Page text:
Simulated II

(… or even ‘Reloaded‘):

… Musk is a respected billionaire everyone seems fascinated by; or at least they aren’t letting on that they think his suggestion is in any way out of the realm of possible… By contrast, while Dick was also a respected sci-fi writer, when he gave the audience his opinion about The Matrix, they all sort of looked at him like he was nuts.

Underlinings (#57)

Scientists are hard at work of course, trying to detect and understand these phenomena. And they may one day succeed. But their failure to understand the depth of their ignorance until very recently speaks to a problem with the scientific method itself. […] The long climb to scientific supremacy begun by Aristotle in his invention of symbolic logic has in the end taken us to the summit of what turns out to be a very small hill, as we crane our necks upward at a looming, unseeable, unending mountain range. […] Worse, the mountains we cannot see or understand will nevertheless affect us in ways we can’t imagine. It is positively Lovecraftian.

Island Universes

Before we move on to what we don’t know about [cosmological] inflation, there are a few things we do know that are worth mentioning.
1. Inflation isn’t like a ball — which is a classical field — but is rather like a wave that spreads out over time, like a quantum field.
2. This means that, as time goes on and more-and-more space gets created due to inflation, certain regions, probabilistically, are going to be more likely to see inflation come to an end, while others will be more likely to see inflation continue.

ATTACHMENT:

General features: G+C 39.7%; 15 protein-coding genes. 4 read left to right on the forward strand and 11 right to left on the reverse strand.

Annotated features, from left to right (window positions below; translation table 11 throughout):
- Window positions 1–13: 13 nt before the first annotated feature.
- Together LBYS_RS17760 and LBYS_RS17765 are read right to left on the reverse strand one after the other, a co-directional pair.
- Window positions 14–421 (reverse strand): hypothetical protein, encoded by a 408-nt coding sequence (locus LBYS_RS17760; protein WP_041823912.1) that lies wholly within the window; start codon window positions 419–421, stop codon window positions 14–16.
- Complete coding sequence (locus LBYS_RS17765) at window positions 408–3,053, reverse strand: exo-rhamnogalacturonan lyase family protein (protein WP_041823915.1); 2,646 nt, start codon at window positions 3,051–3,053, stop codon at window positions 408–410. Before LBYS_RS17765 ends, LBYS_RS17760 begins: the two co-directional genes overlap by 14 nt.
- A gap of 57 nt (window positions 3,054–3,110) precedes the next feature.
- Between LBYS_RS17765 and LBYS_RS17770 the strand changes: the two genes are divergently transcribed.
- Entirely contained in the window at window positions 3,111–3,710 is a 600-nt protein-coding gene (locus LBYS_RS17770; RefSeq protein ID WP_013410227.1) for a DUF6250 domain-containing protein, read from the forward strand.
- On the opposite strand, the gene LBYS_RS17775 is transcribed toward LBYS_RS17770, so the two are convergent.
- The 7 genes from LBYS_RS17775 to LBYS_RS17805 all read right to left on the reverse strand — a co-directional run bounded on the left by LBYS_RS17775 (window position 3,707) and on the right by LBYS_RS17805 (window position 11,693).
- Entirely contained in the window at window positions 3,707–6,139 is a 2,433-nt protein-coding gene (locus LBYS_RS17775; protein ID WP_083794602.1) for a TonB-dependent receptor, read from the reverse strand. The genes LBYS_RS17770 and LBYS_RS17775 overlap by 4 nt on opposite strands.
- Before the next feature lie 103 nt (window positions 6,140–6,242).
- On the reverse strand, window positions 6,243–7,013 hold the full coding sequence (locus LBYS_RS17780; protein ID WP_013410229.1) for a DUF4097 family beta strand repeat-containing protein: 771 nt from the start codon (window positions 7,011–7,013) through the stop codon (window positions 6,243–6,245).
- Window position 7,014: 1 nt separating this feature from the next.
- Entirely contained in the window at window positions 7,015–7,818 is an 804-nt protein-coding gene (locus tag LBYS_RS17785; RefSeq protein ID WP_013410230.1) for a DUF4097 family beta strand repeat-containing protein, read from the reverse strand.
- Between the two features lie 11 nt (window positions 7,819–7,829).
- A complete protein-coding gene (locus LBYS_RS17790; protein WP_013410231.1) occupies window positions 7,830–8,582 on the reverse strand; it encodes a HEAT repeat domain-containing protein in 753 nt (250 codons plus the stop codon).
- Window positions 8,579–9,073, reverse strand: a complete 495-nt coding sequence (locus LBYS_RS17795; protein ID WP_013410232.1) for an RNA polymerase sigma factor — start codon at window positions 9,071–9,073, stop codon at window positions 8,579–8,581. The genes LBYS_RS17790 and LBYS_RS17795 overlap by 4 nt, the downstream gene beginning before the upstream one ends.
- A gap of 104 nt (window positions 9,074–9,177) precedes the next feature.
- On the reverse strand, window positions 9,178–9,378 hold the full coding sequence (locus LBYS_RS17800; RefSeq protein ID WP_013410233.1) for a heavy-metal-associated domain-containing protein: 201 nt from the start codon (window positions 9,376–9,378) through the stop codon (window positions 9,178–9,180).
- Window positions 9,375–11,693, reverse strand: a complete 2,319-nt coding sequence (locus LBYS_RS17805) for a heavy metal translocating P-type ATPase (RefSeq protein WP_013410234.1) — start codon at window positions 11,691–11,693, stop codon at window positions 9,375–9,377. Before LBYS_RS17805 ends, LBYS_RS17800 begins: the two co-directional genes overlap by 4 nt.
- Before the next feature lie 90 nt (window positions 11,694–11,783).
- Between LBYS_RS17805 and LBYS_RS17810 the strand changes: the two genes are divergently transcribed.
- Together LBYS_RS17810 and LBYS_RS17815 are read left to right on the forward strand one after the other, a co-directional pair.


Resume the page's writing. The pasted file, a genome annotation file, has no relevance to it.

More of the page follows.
3. The regions where inflation ends will give rise to a Big Bang and a Universe like ours, while the regions where it doesn’t will continue to inflate for longer.
4. As time goes on, because of the dynamics of expansion, no two regions where inflation ends will ever interact or collide; the regions where inflation doesn’t end will expand between them, pushing them apart.

(This only gets us to Tegmark Level 1.)

Fake Physics

Some exorbitant multiverse complications:

[Paul] Davies argued that in a multiverse, “‘fake universes’ would be even more likely to vastly outnumber real universes [than in our one universe without a multiverse], so that if we live in multiverse, we would be overwhelmingly more likely to be living in a simulated reality. But that would imply that the laws of physics in our universe are also overwhelmingly more likely to be simulations and therefore cannot be used to conclude that there is a multiverse! So there is an inconsistency at the heart of the multiverse concept.”

Let’s unpack the argument and lay it out. To Davies, “If you take seriously the possibility of a multiverse of all possible universes, including all possible variations, then there would have to be at least some of those universes where sentient civilizations would advance to the point where they would have sufficient computing power to simulate entire fake worlds (like in the ‘Matrix’ movies). Simulated universes are much cheaper to make than the real thing. So once you’ve got civilizations throughout the multiverse that can simulate universes,” Davies stressed, then this is what they will do, and do increasingly.

As a result, “the number of fake universes in a multiverse will proliferate greatly and very soon outnumber real ones.” [Is Our Universe a Fake?]

Fake universes, Davies said, “undermine all the arguments for a multiverse,” because arguments for a multiverse are based on the physics of this universe. “But if ours is a simulated universe, then our laws are simulated, too, which means that the whole of physics is a fake.” And if the whole of physics is a fake, Davies said, then the whole argument for a multiverse collapses. The reason is that while the multiverse argument proceeds from the physics humans have discovered in this universe, people cannot use this argument because it then leads, surprisingly, to the conclusion that this is a fake universe, with fake physics.